So what is a typical Bujinkan martial arts training class like?
This is a natural question of any martial arts class when one is exploring training options.
The best response is always to go check out a class- either sitting in and watching or taking a free class just to experience it first hand.
The martial arts are physical arts, movement arts, and the transmission of the Bujinkan and budo taijutsu is done through movement.
Come and see.
But for this blog post, and what we share on this blog is some of the training ideas and concepts we explore to give those seeking the martial arts an idea to begin that exploration- perhaps with us, perhaps with another Bujinkan school closer to them, or even another martial arts.
An example from our last training class, along with a few highlights for each training item…
We started with junan taiso- martial arts stretching.
In this exercise we bein at the top of the body with the head and neck, and work our way down with the shoulders, arms, back, hips, knees, and ankles stretching and relaxing each joint.
Half of it is injury protection by warming up, the other half is increasing our flexibility over time.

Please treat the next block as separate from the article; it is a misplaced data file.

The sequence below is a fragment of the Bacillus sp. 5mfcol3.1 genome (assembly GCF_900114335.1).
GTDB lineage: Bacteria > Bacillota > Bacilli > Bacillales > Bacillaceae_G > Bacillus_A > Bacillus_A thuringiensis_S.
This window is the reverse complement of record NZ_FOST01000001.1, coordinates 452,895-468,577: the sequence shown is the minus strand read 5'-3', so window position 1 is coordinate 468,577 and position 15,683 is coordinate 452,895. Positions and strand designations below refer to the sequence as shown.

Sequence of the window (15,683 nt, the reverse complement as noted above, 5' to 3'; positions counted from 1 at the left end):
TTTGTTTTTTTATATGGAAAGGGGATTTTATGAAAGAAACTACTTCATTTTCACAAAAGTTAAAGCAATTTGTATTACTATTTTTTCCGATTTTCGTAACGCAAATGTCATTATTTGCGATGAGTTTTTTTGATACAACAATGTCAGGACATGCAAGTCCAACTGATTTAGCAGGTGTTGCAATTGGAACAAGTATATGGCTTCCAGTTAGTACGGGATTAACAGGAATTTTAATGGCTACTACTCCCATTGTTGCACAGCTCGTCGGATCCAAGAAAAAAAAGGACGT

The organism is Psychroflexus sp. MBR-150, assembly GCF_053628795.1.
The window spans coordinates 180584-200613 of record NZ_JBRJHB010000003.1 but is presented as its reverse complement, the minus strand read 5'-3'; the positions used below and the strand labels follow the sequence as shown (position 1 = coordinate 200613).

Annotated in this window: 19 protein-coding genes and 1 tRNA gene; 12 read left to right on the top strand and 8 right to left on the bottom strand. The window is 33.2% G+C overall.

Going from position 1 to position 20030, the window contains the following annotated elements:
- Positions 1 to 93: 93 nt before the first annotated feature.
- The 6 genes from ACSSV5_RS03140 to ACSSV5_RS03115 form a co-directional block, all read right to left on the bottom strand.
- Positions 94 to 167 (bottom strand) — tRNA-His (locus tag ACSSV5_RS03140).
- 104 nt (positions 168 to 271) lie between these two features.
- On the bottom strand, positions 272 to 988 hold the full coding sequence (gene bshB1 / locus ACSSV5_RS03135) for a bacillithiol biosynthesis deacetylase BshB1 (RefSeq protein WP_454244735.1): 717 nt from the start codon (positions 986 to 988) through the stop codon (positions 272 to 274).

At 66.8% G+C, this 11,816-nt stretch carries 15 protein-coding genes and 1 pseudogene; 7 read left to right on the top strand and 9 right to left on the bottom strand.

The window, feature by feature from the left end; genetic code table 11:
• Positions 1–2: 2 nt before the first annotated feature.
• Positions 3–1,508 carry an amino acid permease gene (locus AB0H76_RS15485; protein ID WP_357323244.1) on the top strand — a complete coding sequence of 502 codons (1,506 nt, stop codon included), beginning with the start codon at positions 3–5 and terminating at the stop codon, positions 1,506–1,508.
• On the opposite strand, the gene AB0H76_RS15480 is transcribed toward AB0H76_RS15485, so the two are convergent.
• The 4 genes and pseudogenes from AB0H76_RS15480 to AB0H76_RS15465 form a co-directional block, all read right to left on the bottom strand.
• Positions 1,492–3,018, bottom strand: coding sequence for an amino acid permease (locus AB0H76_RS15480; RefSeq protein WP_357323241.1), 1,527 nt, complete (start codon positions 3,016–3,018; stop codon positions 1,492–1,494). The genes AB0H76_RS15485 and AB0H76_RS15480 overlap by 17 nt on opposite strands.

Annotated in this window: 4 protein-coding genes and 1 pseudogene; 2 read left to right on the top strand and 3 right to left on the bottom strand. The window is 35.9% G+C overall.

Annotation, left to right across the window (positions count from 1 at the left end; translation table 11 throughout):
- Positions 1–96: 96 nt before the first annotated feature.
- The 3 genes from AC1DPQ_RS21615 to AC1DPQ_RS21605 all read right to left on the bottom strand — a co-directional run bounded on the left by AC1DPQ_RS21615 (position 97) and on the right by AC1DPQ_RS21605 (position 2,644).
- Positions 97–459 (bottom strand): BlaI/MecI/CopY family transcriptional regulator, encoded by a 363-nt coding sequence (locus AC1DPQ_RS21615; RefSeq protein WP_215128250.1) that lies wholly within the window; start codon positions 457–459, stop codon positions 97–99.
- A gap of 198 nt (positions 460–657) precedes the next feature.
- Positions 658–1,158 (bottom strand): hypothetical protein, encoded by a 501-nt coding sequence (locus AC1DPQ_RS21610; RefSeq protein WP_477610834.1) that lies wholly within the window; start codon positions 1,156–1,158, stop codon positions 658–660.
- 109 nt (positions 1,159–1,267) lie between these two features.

After this warm up- we move to the basics of or martial art- ukemi, san shin no kata, and kihon happo.
These explore ways of rolling on the ground, fundamental strikes, blocks, and ways of moving and holding the body- kamae.
The focus is not only on correct form, but also on moving in a relaxed manner, smooth, and without tension- building on the junan taiso excercises we just did.
Finishing out our study of the kihon was taihenjutsu muto dori- an exercise where a training partner cuts at you with a sword (padded/practice of course) and you use foot work to get out of the way.
Paying attention to keeping the spine straight and moving the entire body as one- the lower and upper half at the same time.
Taking a pause in class for a moment, we again explore some junan taiso- are there any areas that are tense or sore from incorrect movement?
Lets work on relaxing those points and move to the next part of class…
In these exercises a training partner grabs your wrists and holds you in place. With taijutsu movement you free yourself from the grab and use footwork to put yourself in a safe place where you can escape.
The key in starting these waza is *not* to fight your training partner, but rather free yourself- they are holding you in place and you can’t move, no footwork = no taijutsu so getting free is important.
For the last part of class we explore one of the kata (fighting patterns) from the jin ryaku no maki section of training.
In this kata one strikes with happa ken- a double strike at the same time, followed by jumping up and kicking with both feet, before landing with ukemi.
We explored the question of how does the happa ken strike set up or allow a leaping double kick?
Class ends with some Q&A either on what we explored in today’s training session, or perhaps a question that arose during the week when self-training outside of class.